The rift between Senate Democrats and gubernatorial hopeful John K. Van de Kamp widened Friday as Majority Leader Barry Keene accused the Democratic attorney general of pandering to the polls in an "opportunistic and unstatesmanlike" manner.
Although saying he is a Van de Kamp supporter, Keene (D-Benicia) complained that in his quest for the governorship the attorney general has attacked the integrity of the Legislature and is trying to bypass lawmakers through the initiative process.
"I can accept and agree with reasoned criticism of legislative shortcomings," Keene said in a letter to Van de Kamp. "Your rhetoric has gone far beyond that. It seems geared toward improving your position in the polls rather than the public's position in the decision-making process."
In recent months, Van de Kamp has angered legislators by proposing an initiative that would put a 12-year limit on legislators' tenure in office and restrict the kinds of outside income lawmakers can receive.
And in his campaign, he appears to be running as much against the Legislature as he is against either of his opponents, Democrat Dianne Feinstein, the former mayor of San Francisco, and Republican U.S. Sen. Pete Wilson.
But Van de Kamp spokesman Duane Peterson sought Friday to play down the spat with Keene, saying, "The senator and the attorney general have worked together on a number of issues over the years and now they have a difference of opinion on this one issue."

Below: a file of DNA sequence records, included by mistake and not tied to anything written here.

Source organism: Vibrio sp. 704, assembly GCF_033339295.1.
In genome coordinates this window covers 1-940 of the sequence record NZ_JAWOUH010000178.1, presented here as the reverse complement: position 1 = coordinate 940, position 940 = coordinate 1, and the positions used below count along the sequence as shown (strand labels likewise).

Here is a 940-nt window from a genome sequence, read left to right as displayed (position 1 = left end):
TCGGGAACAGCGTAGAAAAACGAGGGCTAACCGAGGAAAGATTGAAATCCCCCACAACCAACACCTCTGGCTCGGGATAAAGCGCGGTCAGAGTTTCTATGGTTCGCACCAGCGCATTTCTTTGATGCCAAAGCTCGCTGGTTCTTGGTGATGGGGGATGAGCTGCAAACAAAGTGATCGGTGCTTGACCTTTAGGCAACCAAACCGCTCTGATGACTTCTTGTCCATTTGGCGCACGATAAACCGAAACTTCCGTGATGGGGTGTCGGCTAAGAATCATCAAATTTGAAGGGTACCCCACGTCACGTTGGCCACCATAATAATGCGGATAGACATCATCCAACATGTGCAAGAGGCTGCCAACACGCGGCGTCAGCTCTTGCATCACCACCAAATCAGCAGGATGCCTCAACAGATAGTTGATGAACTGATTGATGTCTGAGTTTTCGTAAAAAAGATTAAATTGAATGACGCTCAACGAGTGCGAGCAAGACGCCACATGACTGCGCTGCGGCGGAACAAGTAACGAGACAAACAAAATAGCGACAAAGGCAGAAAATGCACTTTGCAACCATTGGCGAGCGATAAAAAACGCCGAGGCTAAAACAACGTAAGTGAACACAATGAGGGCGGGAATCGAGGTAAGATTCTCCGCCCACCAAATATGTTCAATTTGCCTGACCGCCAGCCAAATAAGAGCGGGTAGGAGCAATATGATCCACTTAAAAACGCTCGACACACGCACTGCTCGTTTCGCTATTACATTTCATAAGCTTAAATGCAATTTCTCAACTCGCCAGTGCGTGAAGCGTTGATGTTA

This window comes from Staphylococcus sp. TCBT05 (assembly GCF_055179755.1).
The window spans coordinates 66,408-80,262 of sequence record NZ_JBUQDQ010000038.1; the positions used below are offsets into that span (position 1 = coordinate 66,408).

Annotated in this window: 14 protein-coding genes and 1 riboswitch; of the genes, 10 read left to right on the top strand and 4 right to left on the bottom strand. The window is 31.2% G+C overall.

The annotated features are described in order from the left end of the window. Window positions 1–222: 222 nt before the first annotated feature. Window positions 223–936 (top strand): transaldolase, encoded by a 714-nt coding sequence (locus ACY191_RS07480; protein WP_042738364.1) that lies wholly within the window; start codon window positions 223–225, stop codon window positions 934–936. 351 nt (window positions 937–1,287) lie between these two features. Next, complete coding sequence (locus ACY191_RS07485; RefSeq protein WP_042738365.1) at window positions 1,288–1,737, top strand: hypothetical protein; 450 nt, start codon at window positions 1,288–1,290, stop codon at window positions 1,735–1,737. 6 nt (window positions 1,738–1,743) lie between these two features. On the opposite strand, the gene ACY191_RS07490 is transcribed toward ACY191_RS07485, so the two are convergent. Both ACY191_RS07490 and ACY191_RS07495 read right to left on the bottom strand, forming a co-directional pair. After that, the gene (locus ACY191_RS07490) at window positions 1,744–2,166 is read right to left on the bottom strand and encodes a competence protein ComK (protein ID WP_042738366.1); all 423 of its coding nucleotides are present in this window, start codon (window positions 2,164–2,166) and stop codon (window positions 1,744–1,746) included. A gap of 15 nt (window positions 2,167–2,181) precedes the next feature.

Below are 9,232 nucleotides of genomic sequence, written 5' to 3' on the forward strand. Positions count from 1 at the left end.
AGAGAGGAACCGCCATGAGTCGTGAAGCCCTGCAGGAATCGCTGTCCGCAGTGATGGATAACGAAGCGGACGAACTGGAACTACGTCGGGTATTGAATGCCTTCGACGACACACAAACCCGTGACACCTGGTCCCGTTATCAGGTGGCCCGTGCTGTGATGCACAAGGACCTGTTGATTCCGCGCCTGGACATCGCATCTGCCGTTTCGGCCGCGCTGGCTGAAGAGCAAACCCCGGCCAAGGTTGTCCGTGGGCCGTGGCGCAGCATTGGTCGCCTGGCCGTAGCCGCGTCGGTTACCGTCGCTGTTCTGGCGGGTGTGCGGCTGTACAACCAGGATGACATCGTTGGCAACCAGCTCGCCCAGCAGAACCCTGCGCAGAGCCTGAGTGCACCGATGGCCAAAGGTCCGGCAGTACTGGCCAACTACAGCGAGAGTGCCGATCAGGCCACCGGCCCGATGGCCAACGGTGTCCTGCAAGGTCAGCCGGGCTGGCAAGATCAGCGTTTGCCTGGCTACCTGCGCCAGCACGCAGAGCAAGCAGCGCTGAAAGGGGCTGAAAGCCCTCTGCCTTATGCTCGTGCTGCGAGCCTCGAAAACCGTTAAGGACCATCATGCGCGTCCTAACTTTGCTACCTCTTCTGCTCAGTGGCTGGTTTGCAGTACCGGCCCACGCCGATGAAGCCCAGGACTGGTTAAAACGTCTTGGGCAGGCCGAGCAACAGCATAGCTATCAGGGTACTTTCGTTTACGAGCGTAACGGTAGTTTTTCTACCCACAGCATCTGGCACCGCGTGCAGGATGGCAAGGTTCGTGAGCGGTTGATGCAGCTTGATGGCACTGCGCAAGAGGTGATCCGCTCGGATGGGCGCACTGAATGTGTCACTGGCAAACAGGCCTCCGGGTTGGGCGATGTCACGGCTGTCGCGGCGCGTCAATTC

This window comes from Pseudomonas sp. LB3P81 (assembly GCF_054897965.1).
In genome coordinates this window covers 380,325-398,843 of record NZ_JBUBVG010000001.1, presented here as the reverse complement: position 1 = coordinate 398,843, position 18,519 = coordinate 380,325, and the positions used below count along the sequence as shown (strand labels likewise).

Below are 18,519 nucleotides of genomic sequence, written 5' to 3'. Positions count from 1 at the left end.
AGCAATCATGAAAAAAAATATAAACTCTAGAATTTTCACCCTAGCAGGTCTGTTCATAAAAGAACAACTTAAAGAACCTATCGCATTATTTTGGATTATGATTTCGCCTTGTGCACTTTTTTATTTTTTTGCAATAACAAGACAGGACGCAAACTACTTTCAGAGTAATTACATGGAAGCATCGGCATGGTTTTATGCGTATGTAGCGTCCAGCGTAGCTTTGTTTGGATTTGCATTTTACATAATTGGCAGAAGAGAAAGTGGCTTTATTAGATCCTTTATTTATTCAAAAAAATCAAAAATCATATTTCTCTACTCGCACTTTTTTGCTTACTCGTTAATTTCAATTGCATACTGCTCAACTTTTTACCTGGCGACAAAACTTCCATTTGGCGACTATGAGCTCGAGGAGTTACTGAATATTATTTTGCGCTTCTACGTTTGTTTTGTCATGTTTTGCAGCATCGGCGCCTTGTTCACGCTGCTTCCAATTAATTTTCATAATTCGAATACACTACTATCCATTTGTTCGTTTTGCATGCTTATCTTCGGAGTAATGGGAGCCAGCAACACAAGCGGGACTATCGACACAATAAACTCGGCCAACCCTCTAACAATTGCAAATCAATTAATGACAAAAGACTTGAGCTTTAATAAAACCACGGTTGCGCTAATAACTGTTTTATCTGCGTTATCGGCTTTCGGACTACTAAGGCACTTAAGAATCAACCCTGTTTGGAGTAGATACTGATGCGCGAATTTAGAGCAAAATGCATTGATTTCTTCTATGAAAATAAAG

Keene was particularly irritated by Van de Kamp's statement earlier in the week that a legislative ballot proposal to improve the Legislature's ethics was flawed because it opens the door for a pay raise.
Van de Kamp said at a breakfast with the Times' Sacramento Bureau that the plan to create an independent salary commission to set legislators' pay was likely to spell defeat for the proposed constitutional amendment when it goes before voters in June. He suggested that legislators sabotaged their ethics measure by including the pay raise panel.
Keene said in an interview that Van de Kamp's statement was "the final straw" and prompted him to fire off his letter--marked "personal"--to the attorney general.
"The recent attack on an ongoing, earnest, bipartisan effort at legislative reform was especially unfair," said the letter, which was provided to reporters.
The Democratic Senate leader charged that Van de Kamp has launched a "two-pronged attack on representative government" that combines verbal criticisms with ballot measures that circumvent legislators.
As part of his campaign platform, the attorney general is sponsoring an unprecedented three initiatives designed to improve the Legislature's ethics, raise corporate taxes to combat drugs and curb pollution of the land, air and ocean.
"The need for the initiatives stems from the inability of the Legislature to address three of the most critical issues facing the state," Peterson said. "It's hard to expect an institution to reform itself, so it's not that surprising that governmental reforms should have to come from outside."
But Keene said the attorney general's reliance on the initiative process sends a "bad message" to the public and suggests that Van de Kamp would be a governor who would have difficulty cooperating with the Legislature.
"I want a Democratic governor as much as anybody," Keene said. "But I don't want another governor who can't get along with the Legislature. If you run against the Legislature, maybe you can get elected but you can't govern."